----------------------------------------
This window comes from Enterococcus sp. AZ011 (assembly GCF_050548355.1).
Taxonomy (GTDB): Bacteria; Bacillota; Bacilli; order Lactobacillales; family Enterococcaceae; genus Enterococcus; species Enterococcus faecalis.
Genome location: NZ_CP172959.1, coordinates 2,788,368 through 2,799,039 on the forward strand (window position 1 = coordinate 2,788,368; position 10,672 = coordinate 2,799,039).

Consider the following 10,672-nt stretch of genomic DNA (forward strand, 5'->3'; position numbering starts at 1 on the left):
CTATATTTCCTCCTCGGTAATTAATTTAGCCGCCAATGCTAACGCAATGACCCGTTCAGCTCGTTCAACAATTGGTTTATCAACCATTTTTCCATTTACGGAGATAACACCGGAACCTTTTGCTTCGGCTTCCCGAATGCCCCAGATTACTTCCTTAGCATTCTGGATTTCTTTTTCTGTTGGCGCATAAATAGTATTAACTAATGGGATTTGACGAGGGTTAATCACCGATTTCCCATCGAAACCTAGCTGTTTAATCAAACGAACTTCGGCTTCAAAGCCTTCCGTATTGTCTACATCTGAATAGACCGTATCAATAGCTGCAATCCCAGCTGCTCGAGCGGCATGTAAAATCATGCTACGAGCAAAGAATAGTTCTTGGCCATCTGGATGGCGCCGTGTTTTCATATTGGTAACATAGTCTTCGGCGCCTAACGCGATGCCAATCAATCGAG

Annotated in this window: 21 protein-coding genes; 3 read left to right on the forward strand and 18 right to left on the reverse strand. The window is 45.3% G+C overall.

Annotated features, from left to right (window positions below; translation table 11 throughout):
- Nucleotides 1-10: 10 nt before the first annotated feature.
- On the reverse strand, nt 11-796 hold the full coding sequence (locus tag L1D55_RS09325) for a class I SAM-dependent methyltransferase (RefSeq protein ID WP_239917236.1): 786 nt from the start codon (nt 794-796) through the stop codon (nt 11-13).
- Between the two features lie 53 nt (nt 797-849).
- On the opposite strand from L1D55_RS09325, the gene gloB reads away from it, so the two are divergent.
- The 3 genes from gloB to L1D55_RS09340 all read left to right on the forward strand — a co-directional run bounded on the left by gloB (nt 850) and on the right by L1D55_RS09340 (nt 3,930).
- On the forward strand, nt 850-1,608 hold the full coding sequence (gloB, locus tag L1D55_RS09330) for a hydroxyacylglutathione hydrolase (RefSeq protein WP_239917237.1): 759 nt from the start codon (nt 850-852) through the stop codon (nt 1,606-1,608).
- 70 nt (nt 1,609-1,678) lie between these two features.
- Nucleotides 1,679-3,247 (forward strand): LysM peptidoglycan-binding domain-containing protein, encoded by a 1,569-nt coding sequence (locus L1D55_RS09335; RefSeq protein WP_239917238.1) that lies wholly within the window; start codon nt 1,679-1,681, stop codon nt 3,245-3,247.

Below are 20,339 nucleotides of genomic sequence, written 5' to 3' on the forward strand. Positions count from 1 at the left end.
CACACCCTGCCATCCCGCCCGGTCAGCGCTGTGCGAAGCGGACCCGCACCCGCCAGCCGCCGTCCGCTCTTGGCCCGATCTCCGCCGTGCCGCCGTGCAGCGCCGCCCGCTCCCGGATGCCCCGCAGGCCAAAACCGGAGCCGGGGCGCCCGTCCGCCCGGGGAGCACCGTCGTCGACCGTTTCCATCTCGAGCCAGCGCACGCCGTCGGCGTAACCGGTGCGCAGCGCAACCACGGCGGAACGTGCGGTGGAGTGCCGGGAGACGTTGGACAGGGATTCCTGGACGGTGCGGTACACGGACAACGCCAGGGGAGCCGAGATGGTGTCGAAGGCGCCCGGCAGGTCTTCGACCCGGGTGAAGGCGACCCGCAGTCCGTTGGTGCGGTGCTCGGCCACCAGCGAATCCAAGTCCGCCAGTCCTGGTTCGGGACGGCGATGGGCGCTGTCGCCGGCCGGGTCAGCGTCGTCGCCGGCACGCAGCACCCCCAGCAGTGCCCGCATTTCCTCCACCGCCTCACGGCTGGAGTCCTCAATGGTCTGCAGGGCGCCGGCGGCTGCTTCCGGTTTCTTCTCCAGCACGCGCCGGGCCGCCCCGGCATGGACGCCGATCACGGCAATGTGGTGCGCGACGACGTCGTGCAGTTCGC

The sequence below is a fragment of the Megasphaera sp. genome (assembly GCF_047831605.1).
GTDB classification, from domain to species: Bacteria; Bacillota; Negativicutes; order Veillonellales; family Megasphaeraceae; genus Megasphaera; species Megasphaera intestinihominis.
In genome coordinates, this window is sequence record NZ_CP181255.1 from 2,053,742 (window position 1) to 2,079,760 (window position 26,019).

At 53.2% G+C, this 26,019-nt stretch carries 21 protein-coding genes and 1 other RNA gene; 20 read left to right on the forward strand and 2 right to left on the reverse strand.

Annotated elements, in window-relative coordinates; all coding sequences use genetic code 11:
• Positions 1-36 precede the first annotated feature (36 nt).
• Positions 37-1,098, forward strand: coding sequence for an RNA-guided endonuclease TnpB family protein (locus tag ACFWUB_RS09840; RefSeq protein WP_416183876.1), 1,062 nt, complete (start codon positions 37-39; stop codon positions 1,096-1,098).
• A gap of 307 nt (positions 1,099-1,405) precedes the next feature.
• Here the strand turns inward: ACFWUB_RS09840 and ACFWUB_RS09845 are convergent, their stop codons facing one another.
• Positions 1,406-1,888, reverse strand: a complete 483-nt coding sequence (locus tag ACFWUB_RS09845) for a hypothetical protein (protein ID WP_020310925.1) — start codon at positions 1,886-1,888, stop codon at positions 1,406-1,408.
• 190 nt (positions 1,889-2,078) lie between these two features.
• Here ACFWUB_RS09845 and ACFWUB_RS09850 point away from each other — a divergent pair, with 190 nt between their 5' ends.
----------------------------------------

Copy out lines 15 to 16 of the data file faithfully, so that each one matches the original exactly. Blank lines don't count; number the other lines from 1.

- Nucleotides 1,679-3,247 (forward strand): LysM peptidoglycan-binding domain-containing protein, encoded by a 1,569-nt coding sequence (locus L1D55_RS09335; RefSeq protein WP_239917238.1) that lies wholly within the window; start codon nt 1,679-1,681, stop codon nt 3,245-3,247.

Below are 20,339 nucleotides of genomic sequence, written 5' to 3' on the forward strand. Positions count from 1 at the left end.